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-   -   Pizza dough by All recipes.com (http://www.fornobravo.com/forum/f10/pizza-dough-all-recipes-com-19559.html)

Les 06-21-2013 04:47 PM

Pizza dough by All recipes.com
 
I think this is the first time I saw a recipe using sugar. has anyone tried this and did it work?

2 1/4 teaspoons active dry yeast

1/2 teaspoon brown sugar

1 1/2 cups warm water (110 degrees F/45 degrees C)

1 teaspoon salt

2 tablespoons olive oil

3 1/3 cups all-purpose flour

We are having a small party tomorrow and would like to try it but I don't like using my guests as guinea pigs

david s 06-21-2013 05:24 PM

Re: Pizza dough by All recipes.com
 
Quote:

Originally Posted by Les (Post 155655)
I think this is the first time I saw a recipe using sugar. has anyone tried this and did it work?

2 1/4 teaspoons active dry yeast

1/2 teaspoon brown sugar

1 1/2 cups warm water (110 degrees F/45 degrees C)

1 teaspoon salt

2 tablespoons olive oil

3 1/3 cups all-purpose flour

We are having a small party tomorrow and would like to try it but I don't like using my guests as guinea pigs

Give it a try and report back. It looks very high in yeast and low in salt to me. Someone once posted that high temp pizzas should have flour yeast, salt and water only,not contain oil or sugar as they both contribute to browning, which at the high temp may translate to burning. Your dough recipe may be more suitable for low temp pizza cooking. What do others think?

Les 06-21-2013 05:29 PM

Re: Pizza dough by All recipes.com
 
Makes sense David - it was to be cooked in a standard oven (450deg?)

david s 06-21-2013 05:32 PM

Re: Pizza dough by All recipes.com
 
In that case it may be "just the ticket"

rsandler 06-24-2013 05:37 AM

Re: Pizza dough by All recipes.com
 
That looks remarkably similar to my mom's family pizza recipe, which was indeed designed for a conventional oven (and is quite good). Before I built my WFO, I used essentially the same recipe, but with substantially less yeast and an overnight rise in the refrigerator. If you wanted to omit the overnight rise, I guess you could do it as written. Now for the WFO, I still use the same recipe, but omit the sugar. I've tried it with and without the oil, and we like it with the oil slightly better--no problems with excess browning, but it adds a nice flavor an texture to the edges. I haven't dared try a WFO pizza with sugar in the dough.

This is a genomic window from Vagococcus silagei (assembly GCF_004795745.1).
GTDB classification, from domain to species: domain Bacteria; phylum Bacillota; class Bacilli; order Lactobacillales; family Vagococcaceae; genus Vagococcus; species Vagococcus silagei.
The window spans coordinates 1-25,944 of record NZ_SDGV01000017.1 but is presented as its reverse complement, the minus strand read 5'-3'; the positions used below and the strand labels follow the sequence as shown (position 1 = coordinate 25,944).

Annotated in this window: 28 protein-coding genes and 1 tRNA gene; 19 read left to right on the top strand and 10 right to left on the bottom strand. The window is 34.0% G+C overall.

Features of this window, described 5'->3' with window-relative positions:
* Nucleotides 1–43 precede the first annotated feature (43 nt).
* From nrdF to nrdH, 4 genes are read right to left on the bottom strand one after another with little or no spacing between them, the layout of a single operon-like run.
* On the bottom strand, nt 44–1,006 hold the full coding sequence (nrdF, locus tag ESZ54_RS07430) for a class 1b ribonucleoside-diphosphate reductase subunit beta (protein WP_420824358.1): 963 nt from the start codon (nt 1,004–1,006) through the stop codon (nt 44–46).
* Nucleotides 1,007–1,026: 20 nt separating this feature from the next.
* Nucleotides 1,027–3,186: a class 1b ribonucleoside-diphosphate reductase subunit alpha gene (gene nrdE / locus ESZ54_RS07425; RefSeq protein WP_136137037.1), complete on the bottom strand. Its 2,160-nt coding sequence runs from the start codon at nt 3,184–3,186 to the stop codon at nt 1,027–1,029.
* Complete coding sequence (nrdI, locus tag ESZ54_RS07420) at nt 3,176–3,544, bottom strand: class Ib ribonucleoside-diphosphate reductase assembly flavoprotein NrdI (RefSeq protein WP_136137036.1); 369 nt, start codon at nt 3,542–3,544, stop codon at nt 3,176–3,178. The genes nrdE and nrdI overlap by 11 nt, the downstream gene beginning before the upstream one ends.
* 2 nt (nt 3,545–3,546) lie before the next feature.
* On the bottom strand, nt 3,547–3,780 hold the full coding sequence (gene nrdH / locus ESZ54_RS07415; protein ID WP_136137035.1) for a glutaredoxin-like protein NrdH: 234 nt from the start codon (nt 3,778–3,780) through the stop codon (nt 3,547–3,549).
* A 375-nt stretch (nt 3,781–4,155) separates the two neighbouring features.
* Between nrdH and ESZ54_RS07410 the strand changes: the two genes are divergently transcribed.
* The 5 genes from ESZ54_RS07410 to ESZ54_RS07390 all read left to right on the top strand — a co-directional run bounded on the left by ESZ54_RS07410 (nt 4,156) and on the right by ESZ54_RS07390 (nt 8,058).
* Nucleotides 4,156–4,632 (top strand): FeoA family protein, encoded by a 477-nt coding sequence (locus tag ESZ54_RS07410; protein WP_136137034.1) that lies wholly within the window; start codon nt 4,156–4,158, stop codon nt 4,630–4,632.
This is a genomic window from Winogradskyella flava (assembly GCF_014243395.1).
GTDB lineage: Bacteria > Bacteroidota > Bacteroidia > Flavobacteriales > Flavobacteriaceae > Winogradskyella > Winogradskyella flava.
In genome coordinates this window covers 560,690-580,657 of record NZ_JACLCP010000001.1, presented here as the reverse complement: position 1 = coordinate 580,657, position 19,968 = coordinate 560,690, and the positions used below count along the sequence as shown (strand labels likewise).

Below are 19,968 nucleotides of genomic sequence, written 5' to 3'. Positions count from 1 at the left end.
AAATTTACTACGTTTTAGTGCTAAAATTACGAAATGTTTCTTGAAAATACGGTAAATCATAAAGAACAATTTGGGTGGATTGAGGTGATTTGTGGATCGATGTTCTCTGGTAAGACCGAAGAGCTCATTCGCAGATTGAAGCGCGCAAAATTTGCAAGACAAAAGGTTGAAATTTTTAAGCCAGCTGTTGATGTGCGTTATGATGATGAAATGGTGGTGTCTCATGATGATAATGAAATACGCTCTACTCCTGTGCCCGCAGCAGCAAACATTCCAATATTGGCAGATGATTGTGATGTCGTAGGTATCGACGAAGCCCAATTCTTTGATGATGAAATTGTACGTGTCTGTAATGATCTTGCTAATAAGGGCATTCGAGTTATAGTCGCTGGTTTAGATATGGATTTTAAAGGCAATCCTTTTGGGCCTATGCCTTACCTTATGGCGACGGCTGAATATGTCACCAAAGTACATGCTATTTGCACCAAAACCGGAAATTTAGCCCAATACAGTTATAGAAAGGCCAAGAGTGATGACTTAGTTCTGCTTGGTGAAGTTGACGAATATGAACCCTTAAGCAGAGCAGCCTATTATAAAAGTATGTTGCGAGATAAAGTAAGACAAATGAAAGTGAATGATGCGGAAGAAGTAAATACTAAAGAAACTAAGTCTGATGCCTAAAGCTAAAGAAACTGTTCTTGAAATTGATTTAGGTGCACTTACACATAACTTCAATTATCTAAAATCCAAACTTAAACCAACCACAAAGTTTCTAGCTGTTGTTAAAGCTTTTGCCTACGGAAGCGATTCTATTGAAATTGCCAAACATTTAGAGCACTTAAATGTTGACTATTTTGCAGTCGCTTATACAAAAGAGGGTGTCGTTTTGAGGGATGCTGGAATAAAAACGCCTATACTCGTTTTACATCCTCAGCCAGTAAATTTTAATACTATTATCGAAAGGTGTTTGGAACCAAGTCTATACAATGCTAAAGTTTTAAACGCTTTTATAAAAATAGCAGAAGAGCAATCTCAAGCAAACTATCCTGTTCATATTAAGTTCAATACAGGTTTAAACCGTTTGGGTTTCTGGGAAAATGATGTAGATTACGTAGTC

deejayoh 06-24-2013 08:51 AM

Re: Pizza dough by All recipes.com
 
I suspect the combo of more yeast/sugar is designed for a quick rise - ready in 3 hours sort of thing. FWIW I have been using Peter Reinhart's "neo-neapolitan" recipe and it calls for sugar or honey as an option. I have gotten good results with that recipe even in the WFO.

V-wiz 06-25-2013 08:51 PM

Re: Pizza dough by All recipes.com
 
I was told to use sugar with the yeast.... :eek:

david s 06-26-2013 03:52 AM

Re: Pizza dough by All recipes.com
 
Quote:

Originally Posted by V-wiz (Post 155935)
I was told to use sugar with the yeast.... :eek:

Yes, generally for bread dough, but not with pizza dough.

rsandler 06-26-2013 06:11 AM

Re: Pizza dough by All recipes.com
 
Quote:

Originally Posted by V-wiz (Post 155935)
I was told to use sugar with the yeast.... :eek:

Common misconception, really, even with bread dough. Yeast can only digest simple sugars--glucose and, to a lesser extent, fructose. The table sugar that some recipes tell you to add to the yeast is sucrose, a complex sugar. Eventually enzyme action will break the sucrose down into glucose (just as the even more complex starches in the flour will break down into glucose with time), but not in the 5-10 minutes that you spend soaking the yeast. Better still to just use instant dry/bread machine yeast and skip the yeast-proofing step entirely :)

V-wiz 06-26-2013 07:20 AM

Re: Pizza dough by All recipes.com
 
Ahh i see. Thanks for the clarification.


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